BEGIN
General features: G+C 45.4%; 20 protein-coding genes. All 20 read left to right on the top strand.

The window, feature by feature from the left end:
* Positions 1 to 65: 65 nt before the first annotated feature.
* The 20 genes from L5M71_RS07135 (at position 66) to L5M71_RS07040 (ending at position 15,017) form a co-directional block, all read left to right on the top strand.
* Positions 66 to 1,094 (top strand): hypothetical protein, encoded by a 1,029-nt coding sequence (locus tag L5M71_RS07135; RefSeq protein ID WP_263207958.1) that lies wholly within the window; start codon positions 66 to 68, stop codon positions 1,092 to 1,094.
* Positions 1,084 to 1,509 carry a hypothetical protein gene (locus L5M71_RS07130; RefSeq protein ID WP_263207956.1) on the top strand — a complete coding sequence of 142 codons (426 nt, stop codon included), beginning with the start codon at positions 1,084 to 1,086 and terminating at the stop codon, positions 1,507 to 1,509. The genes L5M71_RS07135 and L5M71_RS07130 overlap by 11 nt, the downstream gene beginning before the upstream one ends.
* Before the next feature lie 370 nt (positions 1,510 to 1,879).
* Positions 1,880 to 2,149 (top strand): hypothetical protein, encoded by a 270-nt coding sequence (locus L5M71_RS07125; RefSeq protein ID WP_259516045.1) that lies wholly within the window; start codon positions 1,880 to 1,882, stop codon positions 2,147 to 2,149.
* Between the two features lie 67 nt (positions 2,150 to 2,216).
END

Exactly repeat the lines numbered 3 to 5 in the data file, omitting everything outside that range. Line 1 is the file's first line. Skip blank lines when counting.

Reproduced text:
* Positions 1 to 65: 65 nt before the first annotated feature.
* The 20 genes from L5M71_RS07135 (at position 66) to L5M71_RS07040 (ending at position 15,017) form a co-directional block, all read left to right on the top strand.
* Positions 66 to 1,094 (top strand): hypothetical protein, encoded by a 1,029-nt coding sequence (locus tag L5M71_RS07135; RefSeq protein ID WP_263207958.1) that lies wholly within the window; start codon positions 66 to 68, stop codon positions 1,092 to 1,094.